YIDFF 2011 New Asian Currents
An Interview with Mun Jeong-hyun (Director)

A Mirror that Reflects the Internal—From Gwangju to Yongsan

Q: I was deeply affected by this work, which introspectively depicts the Korean democratization movement from Gwangju to Yongsan. What was your motive in making it?

MJ: The 2009 Yongsan Incident was big, caused by conflict between groups pro- and anti-Lee Myung-bak groups over the redevelopment of central Seoul. There were already a few documentaries about the incident, so I wanted to try telling my memories of deaths close to me. The weak are still losing their lives in Korea. The competition over capital is harsh, and 25% are on or below the poverty line. The mass media don’t address the topic, so I thought I might be able to raise awareness with a documentary. It’s comfortable to pretend not to see these things, but that’s cowardice.

Q: What is your political position?

MJ: Korean documentary filmmakers tend to classify themselves as either artists or activists. I am the artist type, and I felt pain and frustration at myself for watching the incident from the sidelines. I dwelled on why people have to die, and decided to make a film answering this question and touching upon deaths I was close to. It took the form of a confession of my inner self, how I reacted to the situation. I called for the movement to endure and change society, and depicted a situation in which some of the 368 Generation of activists are content with their present lives, such as my older sister and her husband, while others still fight today, like my senior, the painter in this film, and the mother of my friend from high school, who burnt himself to death.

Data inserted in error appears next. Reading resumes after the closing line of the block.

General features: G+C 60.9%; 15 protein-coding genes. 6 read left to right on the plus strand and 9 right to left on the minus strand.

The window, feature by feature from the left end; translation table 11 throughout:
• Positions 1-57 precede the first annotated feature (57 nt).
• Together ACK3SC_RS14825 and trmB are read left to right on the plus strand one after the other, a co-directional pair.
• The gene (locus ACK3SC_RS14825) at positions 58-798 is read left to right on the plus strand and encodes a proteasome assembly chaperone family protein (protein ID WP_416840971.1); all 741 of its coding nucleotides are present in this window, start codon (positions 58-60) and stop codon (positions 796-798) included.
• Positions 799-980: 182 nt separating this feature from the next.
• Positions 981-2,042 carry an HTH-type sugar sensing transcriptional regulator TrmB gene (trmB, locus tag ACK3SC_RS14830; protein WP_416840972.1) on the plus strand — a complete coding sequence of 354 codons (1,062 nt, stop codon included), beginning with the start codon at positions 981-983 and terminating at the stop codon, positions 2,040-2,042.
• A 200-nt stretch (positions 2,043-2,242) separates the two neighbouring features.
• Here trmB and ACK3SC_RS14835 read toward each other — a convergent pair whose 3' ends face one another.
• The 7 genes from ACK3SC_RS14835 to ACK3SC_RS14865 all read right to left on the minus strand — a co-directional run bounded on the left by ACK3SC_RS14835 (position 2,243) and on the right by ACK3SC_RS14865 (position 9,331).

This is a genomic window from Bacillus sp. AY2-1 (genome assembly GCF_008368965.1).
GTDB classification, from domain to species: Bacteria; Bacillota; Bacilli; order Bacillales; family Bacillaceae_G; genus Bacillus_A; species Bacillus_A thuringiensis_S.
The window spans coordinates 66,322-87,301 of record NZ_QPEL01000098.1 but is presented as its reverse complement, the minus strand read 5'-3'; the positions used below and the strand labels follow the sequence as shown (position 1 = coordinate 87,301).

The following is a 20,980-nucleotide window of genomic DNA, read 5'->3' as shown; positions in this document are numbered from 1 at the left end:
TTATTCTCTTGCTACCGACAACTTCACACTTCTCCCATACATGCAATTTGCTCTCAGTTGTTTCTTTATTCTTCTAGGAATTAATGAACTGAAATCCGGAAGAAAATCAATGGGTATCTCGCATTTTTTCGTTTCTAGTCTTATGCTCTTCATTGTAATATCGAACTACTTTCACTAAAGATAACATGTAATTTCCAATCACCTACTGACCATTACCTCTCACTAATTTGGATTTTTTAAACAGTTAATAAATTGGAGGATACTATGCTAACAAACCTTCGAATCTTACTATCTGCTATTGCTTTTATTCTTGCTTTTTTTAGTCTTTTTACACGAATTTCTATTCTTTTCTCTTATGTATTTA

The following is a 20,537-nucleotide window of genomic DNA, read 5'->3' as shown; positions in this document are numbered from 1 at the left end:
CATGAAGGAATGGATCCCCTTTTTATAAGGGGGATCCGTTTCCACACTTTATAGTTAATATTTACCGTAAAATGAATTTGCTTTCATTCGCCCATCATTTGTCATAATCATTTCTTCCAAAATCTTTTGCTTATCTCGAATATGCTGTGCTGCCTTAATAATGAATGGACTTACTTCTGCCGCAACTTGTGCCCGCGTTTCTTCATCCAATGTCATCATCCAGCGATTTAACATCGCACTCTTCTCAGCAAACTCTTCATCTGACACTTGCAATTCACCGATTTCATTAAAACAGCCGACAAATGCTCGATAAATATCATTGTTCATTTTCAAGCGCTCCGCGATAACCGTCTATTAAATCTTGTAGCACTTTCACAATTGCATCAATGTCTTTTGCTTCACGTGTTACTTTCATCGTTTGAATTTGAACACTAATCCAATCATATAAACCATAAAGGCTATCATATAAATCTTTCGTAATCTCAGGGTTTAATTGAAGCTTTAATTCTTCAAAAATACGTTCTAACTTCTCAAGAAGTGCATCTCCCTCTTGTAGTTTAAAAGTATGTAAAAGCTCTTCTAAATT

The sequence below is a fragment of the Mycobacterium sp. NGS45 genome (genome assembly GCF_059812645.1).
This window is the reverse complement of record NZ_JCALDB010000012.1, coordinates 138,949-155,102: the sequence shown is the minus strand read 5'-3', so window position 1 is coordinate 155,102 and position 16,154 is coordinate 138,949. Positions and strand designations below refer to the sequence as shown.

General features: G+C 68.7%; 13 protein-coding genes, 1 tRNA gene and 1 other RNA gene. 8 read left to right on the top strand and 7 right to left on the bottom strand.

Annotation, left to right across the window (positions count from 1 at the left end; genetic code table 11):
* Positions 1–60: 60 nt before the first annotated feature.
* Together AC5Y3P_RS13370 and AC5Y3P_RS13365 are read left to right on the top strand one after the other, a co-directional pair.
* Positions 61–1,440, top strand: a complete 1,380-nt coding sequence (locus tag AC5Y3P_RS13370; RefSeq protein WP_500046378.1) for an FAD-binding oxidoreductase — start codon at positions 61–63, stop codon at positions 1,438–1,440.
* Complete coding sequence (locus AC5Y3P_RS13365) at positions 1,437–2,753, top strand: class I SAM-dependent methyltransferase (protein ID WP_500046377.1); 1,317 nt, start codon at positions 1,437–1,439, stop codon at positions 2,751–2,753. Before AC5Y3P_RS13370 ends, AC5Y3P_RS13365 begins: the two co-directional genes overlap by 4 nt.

Q: And how do you place yourself artistically?

MJ: Art is creative work, so it requires gazing fixedly upon the world. However, art is not fulfilling its role in reality. An art space was built next to the home of President Jeon Doo-hwan, which is the same as tolerating his presence. But even so, art is free and diverse, and I will not criticize one’s commitment to art.

Q: What is your position on the Gwangju Incident?

MJ: I am from Gwangju, and the reason I became an artist was to tell its story. I still haven’t authentically participated myself, but it will be an important topic from now on. I didn’t want to criticize President Jeon Doo-hwan face-to-face, but rather to depict him as an internal enemy. Even though he is just a pretense, he has influence and I think he is a bad man. I was very inspired by Kim Tae-il’s documentary, which screened at last fall’s Busan International Film Festival and depicts the Gwangju incident through interviews. I feel a lot of diversity in the consciousness of Korean documentary makers.

Q: What do you think about the politician Jeong Doo-eon?

MJ: He is a parlimentarian of the Grand National Party, and a henchman of Lee Myung-bak. The day after the Yongsan Incident, he commented “This is a dark omen, and it looks like something is going to happen.” But he should have mourned first. I was extremely sickened by him. The song he sang on television was titled “Hope,” but all it gave me was nausea.

Q: Can you tell us about your next film?

MJ: I am painfully aware of my own immaturity in this film. From beginning to end I was  unable to face bereaved families directly, and I have not yet developed a feeling of being able to take the incident into me. I intend for my next film to also be about Yongsan, but this time I want to face it dead on. 

(Compiled by Iwahana Michiaki)

Interviewers: Iwahana Michiaki, Sato Hiroaki / Interpreter: Nemoto Rie / Translator: Kyle Hecht
Photography: Oishi Mone / Video: Watanabe Miki / 2011-10-08